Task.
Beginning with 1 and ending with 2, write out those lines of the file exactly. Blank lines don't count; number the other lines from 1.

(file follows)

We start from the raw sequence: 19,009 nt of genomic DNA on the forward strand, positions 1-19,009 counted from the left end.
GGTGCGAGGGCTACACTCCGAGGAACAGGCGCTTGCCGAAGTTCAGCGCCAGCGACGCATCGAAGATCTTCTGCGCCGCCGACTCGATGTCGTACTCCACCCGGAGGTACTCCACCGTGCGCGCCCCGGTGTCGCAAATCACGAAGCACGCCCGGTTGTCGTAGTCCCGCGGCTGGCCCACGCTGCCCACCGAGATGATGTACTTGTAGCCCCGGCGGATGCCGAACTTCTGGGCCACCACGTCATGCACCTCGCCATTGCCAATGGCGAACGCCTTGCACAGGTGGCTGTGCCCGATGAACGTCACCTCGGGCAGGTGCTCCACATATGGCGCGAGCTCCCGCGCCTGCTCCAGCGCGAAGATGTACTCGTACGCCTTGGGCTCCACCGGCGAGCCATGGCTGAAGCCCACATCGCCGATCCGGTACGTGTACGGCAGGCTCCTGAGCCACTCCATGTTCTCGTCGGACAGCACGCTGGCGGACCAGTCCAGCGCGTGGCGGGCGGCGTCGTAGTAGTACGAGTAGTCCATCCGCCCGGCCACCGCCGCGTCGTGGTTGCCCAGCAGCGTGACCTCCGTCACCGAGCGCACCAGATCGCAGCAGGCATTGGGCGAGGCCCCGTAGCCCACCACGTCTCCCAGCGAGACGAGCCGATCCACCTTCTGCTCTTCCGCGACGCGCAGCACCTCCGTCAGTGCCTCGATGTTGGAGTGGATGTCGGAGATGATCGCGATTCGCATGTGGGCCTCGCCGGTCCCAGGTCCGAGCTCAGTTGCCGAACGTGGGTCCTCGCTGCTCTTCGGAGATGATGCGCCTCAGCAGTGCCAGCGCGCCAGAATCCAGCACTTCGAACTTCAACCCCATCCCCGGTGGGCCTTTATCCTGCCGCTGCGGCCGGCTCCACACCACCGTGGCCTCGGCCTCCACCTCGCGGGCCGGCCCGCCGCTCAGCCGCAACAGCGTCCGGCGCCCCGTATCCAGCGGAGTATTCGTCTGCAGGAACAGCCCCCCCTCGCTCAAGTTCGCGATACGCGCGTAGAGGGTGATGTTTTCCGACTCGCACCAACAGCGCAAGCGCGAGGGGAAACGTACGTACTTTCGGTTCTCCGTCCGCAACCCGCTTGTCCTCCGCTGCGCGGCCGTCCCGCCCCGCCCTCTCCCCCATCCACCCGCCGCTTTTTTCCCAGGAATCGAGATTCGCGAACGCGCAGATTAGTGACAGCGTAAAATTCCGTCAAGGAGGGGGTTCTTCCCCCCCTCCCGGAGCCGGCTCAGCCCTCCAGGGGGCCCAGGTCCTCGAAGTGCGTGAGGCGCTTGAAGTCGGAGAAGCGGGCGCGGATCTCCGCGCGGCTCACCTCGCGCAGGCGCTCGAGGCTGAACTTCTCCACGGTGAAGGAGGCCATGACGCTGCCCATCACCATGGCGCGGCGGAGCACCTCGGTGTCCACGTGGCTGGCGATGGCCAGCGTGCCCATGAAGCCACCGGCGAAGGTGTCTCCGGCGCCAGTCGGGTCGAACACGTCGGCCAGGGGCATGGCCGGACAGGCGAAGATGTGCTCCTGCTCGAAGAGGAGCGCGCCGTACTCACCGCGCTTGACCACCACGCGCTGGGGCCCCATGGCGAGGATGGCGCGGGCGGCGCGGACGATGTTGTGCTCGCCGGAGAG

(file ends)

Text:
We start from the raw sequence: 19,009 nt of genomic DNA on the forward strand, positions 1-19,009 counted from the left end.
GGTGCGAGGGCTACACTCCGAGGAACAGGCGCTTGCCGAAGTTCAGCGCCAGCGACGCATCGAAGATCTTCTGCGCCGCCGACTCGATGTCGTACTCCACCCGGAGGTACTCCACCGTGCGCGCCCCGGTGTCGCAAATCACGAAGCACGCCCGGTTGTCGTAGTCCCGCGGCTGGCCCACGCTGCCCACCGAGATGATGTACTTGTAGCCCCGGCGGATGCCGAACTTCTGGGCCACCACGTCATGCACCTCGCCATTGCCAATGGCGAACGCCTTGCACAGGTGGCTGTGCCCGATGAACGTCACCTCGGGCAGGTGCTCCACATATGGCGCGAGCTCCCGCGCCTGCTCCAGCGCGAAGATGTACTCGTACGCCTTGGGCTCCACCGGCGAGCCATGGCTGAAGCCCACATCGCCGATCCGGTACGTGTACGGCAGGCTCCTGAGCCACTCCATGTTCTCGTCGGACAGCACGCTGGCGGACCAGTCCAGCGCGTGGCGGGCGGCGTCGTAGTAGTACGAGTAGTCCATCCGCCCGGCCACCGCCGCGTCGTGGTTGCCCAGCAGCGTGACCTCCGTCACCGAGCGCACCAGATCGCAGCAGGCATTGGGCGAGGCCCCGTAGCCCACCACGTCTCCCAGCGAGACGAGCCGATCCACCTTCTGCTCTTCCGCGACGCGCAGCACCTCCGTCAGTGCCTCGATGTTGGAGTGGATGTCGGAGATGATCGCGATTCGCATGTGGGCCTCGCCGGTCCCAGGTCCGAGCTCAGTTGCCGAACGTGGGTCCTCGCTGCTCTTCGGAGATGATGCGCCTCAGCAGTGCCAGCGCGCCAGAATCCAGCACTTCGAACTTCAACCCCATCCCCGGTGGGCCTTTATCCTGCCGCTGCGGCCGGCTCCACACCACCGTGGCCTCGGCCTCCACCTCGCGGGCCGGCCCGCCGCTCAGCCGCAACAGCGTCCGGCGCCCCGTATCCAGCGGAGTATTCGTCTGCAGGAACAGCCCCCCCTCGCTCAAGTTCGCGATACGCGCGTAGAGGGTGATGTTTTCCGACTCGCACCAACAGCGCAAGCGCGAGGGGAAACGTACGTACTTTCGGTTCTCCGTCCGCAACCCGCTTGTCCTCCGCTGCGCGGCCGTCCCGCCCCGCCCTCTCCCCCATCCACCCGCCGCTTTTTTCCCAGGAATCGAGATTCGCGAACGCGCAGATTAGTGACAGCGTAAAATTCCGTCAAGGAGGGGGTTCTTCCCCCCCTCCCGGAGCCGGCTCAGCCCTCCAGGGGGCCCAGGTCCTCGAAGTGCGTGAGGCGCTTGAAGTCGGAGAAGCGGGCGCGGATCTCCGCGCGGCTCACCTCGCGCAGGCGCTCGAGGCTGAACTTCTCCACGGTGAAGGAGGCCATGACGCTGCCCATCACCATGGCGCGGCGGAGCACCTCGGTGTCCACGTGGCTGGCGATGGCCAGCGTGCCCATGAAGCCACCGGCGAAGGTGTCTCCGGCGCCAGTCGGGTCGAACACGTCGGCCAGGGGCATGGCCGGACAGGCGAAGATGTGCTCCTGCTCGAAGAGGAGCGCGCCGTACTCACCGCGCTTGACCACCACGCGCTGGGGCCCCATGGCGAGGATGGCGCGGGCGGCGCGGACGATGTTGTGCTCGCCGGAGAG